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Letšeng Diamond Mine, Lesotho: A Variant of Kimberley-type Pyroclastic Kimberlite Emplacement

Casey Hetman, Barbara Scott Smith, Jock Robey, Teboho Nkotsi, Mohapi Mohapi, Thabang Mohapi
Monday, September 18, 2017
First presented: 
International Kimberlite Conference

The Letšeng Diamond Mine comprises two adjacent kimberlites, the Main and Satellite pipes. Very low grade and low frequency of high value stones preclude use of standard evaluation methods, increasing the need for high confidence geology models. New results of drillcore investigations, including core logging, country rock dilution measurements, indicator mineral abundances and petrography are integrated with open pit mapping and macrodiamond production data to present updated 3D geological models of the Main and Satellite pipes .

 Letšeng was emplaced ~90 Ma and forms part of a Cretaceous kimberlite province extending across southern Africa. The Letšeng bodies are steep-sided volcanic pipes that are infilled with multiple asymmetric phases of kimberlite separated by near-vertical, sharp, cross-cutting internal contacts. There are associated marginal carbonate-cemented country-rock breccias and sub-vertical kimberlite dykes that can occur within a zone of well-developed carbonate veining adjacent to the pipes. The pipe infills are dominated by kimberlite closely resembling Kimberley-type pyroclastic kimberlite (KPK; formerly tuffisitic kimberlite; Scott Smith et al. 2013) that contains common large megaxenoliths of massive and brecciated country rock basalt. Other textural varieties include hypabyssal kimberlite (HK), transitional HK-KPK and resedimented volcaniclastic kimberlite (RVK). Each phase of kimberlite represents a separate magmatic system. In each KPK there is a continuum of crystallization from the magmaclast selvages to the intermagmaclast matrix. As documented elsewhere, the HK-KPK transition involves an increasing (i) degree of deuteric replacement of olivine, (ii) amount of incorporated country rock xenoliths and (iii) textural modification of the magma prior to solidification subsurface within the diatreme. These conclusions negate some other proposed modes of emplacement.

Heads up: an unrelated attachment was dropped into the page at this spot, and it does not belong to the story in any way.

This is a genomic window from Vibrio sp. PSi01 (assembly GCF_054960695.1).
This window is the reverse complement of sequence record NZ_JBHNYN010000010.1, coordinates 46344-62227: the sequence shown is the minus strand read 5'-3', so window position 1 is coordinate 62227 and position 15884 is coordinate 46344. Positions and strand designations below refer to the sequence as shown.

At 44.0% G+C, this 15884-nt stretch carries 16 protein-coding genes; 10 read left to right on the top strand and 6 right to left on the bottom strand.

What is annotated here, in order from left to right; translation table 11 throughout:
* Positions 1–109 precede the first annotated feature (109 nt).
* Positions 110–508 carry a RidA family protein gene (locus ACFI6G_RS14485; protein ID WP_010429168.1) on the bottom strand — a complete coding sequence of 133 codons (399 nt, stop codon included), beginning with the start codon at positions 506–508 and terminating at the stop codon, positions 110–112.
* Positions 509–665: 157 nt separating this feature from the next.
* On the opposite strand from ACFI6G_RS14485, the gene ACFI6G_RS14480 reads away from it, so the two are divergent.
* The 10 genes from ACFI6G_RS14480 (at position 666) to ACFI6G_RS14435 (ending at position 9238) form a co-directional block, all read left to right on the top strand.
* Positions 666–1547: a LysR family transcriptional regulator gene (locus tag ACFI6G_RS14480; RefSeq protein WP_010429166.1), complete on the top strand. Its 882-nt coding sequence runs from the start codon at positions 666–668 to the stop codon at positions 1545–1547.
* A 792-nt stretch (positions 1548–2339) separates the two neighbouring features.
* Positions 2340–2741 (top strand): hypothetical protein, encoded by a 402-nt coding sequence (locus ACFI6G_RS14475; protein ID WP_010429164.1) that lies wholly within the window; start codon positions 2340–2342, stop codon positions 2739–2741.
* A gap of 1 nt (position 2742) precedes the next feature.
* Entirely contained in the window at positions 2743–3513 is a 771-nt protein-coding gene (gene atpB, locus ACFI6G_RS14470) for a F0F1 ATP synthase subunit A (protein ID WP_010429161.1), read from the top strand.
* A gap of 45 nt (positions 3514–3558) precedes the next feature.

Feature Author

Casey Hetman

Casey has 20 years of experience focused on the exploration and evaluation of primary diamond deposits. He has dedicated much of his career to the macroscopic and petrographic investigation of drillcores and mining exposures for the purpose of identifying and characterizing geological domains defined by different grades. This information is combined with other data sets—including geochemistry, grade information, geophysics, and modern volcanological principles—to generate 3D models in Gemcom.

Casey has been involved in geological investigations for the purposes of exploration, resource development, and mine planning for kimberlites in Canada, Greenland, Botswana, Lesotho, Angola, Zimbabwe, and Sierra Leone.

Principal Geologist
SRK Vancouver
SRK Latin America